“As an MPP, Charles always strived to make his community a better place for Mississauga families,” his website states.
Sousa has also advocated and pushed for the revitalization of Mississauga’s waterfront and the protection of its sensitive airshed, and was an ambassador for the Credit Valley Hospital Foundation.
Former Minister of Finance Charles Sousa is the Liberal candidate battling for the vacant seat in the Mississauga—Lakeshore riding.
In addition to his years as provincial finance minister, he led the labour, citizenship and immigration ministries, was the minister responsible for the pan and parapan American Games and was president of the Treasury Board.
Sousa has also been endorsed by former Mississauga mayor Hazel McCallion who wrote, "Charles is a strong leader who delivers for our community. He does his homework and gets things done. He has fought hard to protect our waterfront, expand our hospitals, and enhance public transit.”
Conservative Ron Chhinzer
Running for the Conservative Party is Ron Chhinzer, a member of the Peel Regional Police Service with over 20 years in law enforcement.
Before joining Peel Police, Chhinzer was a member of the Toronto Police for 15 years and a founding member of the Toronto Police Service’s Integrated Gang Prevention Task Force—a program that succeeded in implementing one of the world’s largest gang exit strategies.
Ron Chhinzer, a former member of the Peel Regional Police Service with over 20 years experience, is running as the candidate for the Conservative Party.
“Ron has also overseen the deployment of government grants aimed at reducing gun and gang violence, sexual assault and harassment, and human trafficking,” his website states. “Ron is a public speaker on the topics of leadership development, impactful policing, and crime prevention through economic development.”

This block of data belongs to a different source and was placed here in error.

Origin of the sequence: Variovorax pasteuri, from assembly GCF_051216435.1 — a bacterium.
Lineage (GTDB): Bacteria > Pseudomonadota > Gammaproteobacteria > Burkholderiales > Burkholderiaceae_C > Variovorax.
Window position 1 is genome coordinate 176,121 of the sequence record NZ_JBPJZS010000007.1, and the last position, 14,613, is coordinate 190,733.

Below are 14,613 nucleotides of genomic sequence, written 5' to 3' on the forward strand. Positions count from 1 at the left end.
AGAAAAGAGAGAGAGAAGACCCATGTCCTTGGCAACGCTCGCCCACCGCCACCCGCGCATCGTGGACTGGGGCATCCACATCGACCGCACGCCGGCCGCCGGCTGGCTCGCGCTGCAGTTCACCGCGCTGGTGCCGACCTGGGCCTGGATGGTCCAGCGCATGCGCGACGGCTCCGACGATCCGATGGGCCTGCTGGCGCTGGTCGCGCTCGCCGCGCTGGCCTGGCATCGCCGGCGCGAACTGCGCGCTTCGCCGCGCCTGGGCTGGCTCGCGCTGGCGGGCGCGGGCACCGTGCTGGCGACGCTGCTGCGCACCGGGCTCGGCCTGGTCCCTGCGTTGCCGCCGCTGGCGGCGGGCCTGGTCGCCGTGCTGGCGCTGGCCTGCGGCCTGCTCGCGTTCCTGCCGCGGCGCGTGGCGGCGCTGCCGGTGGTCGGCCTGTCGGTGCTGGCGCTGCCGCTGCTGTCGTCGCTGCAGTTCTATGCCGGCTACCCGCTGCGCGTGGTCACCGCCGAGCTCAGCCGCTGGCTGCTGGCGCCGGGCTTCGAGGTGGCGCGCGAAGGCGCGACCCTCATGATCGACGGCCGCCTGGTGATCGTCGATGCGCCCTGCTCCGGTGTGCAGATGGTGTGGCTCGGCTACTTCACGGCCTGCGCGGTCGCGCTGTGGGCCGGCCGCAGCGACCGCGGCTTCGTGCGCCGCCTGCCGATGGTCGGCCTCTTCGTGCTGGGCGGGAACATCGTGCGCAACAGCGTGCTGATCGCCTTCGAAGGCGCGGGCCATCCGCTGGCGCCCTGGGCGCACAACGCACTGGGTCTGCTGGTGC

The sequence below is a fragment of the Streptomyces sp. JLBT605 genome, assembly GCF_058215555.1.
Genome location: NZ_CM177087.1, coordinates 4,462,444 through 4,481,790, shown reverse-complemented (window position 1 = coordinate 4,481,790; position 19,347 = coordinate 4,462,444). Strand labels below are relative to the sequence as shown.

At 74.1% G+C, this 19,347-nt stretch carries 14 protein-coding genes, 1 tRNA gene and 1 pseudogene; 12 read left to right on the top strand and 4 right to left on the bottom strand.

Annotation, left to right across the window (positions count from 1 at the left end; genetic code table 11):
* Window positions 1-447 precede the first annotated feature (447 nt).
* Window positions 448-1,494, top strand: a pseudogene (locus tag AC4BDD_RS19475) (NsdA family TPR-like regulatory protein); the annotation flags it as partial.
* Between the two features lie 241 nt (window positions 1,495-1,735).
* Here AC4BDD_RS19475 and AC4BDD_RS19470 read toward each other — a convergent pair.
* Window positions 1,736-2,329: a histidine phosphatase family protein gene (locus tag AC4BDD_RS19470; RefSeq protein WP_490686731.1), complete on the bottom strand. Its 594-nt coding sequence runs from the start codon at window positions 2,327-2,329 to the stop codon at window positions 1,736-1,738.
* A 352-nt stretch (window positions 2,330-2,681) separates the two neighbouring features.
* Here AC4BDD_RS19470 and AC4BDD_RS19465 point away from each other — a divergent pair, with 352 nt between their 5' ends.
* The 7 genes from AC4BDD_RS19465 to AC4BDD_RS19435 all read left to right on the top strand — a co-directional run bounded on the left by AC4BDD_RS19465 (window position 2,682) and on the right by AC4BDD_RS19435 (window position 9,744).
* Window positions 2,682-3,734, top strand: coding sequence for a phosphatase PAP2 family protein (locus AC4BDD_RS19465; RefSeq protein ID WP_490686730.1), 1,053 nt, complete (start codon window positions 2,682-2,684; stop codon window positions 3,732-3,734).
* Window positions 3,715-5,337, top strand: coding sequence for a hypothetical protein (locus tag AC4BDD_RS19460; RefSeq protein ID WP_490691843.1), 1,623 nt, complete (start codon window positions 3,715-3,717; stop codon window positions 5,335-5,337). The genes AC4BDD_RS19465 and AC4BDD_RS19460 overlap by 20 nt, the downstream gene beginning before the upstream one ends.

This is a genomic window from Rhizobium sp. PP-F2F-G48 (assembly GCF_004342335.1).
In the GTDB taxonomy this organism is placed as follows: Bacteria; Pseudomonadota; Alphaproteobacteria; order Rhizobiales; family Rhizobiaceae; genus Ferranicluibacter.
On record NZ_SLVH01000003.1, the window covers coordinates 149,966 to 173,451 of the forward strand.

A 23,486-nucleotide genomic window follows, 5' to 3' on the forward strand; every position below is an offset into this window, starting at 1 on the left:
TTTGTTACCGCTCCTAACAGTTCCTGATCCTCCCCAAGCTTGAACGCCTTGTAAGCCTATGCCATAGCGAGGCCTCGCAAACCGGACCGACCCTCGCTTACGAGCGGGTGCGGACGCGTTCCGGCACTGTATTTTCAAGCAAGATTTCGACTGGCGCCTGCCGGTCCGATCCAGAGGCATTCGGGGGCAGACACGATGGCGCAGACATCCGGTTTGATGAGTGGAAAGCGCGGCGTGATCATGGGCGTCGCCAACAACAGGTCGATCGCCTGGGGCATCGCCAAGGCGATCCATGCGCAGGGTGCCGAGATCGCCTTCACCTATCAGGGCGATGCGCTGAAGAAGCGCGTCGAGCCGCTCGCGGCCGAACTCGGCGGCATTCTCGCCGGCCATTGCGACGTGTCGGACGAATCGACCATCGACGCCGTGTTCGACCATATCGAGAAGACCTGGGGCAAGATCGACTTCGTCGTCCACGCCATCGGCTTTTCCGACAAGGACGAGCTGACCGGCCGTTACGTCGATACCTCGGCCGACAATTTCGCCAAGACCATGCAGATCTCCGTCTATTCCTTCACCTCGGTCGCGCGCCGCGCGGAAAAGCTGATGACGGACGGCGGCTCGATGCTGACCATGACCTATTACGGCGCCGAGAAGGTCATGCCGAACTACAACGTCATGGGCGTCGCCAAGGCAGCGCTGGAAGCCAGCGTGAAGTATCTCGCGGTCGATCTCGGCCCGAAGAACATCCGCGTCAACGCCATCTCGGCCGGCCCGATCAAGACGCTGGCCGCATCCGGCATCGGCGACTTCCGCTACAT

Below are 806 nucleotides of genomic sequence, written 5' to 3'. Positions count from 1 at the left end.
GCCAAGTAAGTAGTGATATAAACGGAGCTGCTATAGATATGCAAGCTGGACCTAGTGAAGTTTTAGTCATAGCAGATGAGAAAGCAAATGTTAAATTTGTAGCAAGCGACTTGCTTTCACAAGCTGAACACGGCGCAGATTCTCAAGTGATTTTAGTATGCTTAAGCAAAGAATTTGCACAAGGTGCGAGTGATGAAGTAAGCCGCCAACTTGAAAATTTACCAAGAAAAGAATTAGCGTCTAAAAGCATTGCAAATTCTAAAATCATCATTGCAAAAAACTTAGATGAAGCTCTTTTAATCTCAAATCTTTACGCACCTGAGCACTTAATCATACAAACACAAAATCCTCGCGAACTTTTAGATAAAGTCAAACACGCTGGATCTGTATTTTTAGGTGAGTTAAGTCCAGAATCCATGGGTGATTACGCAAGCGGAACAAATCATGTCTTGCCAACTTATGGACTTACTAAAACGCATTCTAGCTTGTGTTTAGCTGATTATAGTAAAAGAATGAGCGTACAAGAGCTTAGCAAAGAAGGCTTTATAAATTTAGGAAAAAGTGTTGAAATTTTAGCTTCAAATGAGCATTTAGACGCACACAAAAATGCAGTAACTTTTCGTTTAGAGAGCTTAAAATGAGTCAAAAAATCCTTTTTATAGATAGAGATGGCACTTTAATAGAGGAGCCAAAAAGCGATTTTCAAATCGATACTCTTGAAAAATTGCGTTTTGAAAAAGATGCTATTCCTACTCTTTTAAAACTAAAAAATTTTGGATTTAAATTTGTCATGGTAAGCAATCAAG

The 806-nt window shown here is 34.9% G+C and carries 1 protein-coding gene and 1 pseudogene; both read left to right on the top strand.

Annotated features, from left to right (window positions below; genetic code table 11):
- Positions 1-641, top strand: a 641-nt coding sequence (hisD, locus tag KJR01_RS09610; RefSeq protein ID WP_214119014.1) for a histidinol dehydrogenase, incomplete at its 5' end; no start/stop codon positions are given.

NDP candidate Julia Kole
Julia Kole, who also ran for the NDP in the riding during this year’s provincial election, is once again representing the orange banner.
“In our community, like many GTA communities, we’re experiencing an exponential increase in the cost of living. From unaffordable food and fuel prices to skyrocketing housing costs, many of us are struggling to get by,” Kole states on her website.
NDP candidate Julia Kole ran for the NDP seat in the provincial election earlier in the year.
She previously worked as a constituency assistant for an MPP in Brampton and “saw firsthand the need for universal dental and drug coverage, real action on climate change and expanding public transit—issues that Jagmeet Singh and the NDP are fighting for and delivering on.”
Green Party candidate Mary Kidnew
Representing the Green Party is Mary Kidnew, the founder of the Mississauga—Lakeshore Green Party Electoral District Association (EDA), community advocate and a past president of the Hillcrest Ratepayers Association.
As the founder of the Mississauga—Lakeshore Green Party EDA, which officially became recognized in spring of 2021, Kidnew said she will use her experience of “volunteering and spearheading change” within the community.
“I will work and serve our beautiful community in a larger capacity where I know that I can affect real change,” she states on her website. “I will support and lift up all the groups, organizations, businesses and people of our community all while finding ways to steward the land; by protecting the land, air, water and wildlife.”
Representing the Green Party is Mary Kidnew, founder of the Mississauga—Lakeshore Green Party Electoral District Association.
Looking to affect real change and serve the community in a larger capacity, Kidnew said in her candidacy announcement she’s hoping to “support and lift up all the groups, organizations, businesses and people of our community while finding ways to promote environmental stewardship by protecting the land, air, water, and wildlife.”
These four candidates are among the 40 that have been confirmed in the riding – the largest number of candidates to run in any single electoral district in a federal election or by-election.
Advanced polling begins December 2 and runs through the end of Monday. The official voting day is December 12. Information on the byelection, including the names of all registered candidates, can be found at Elections Canada.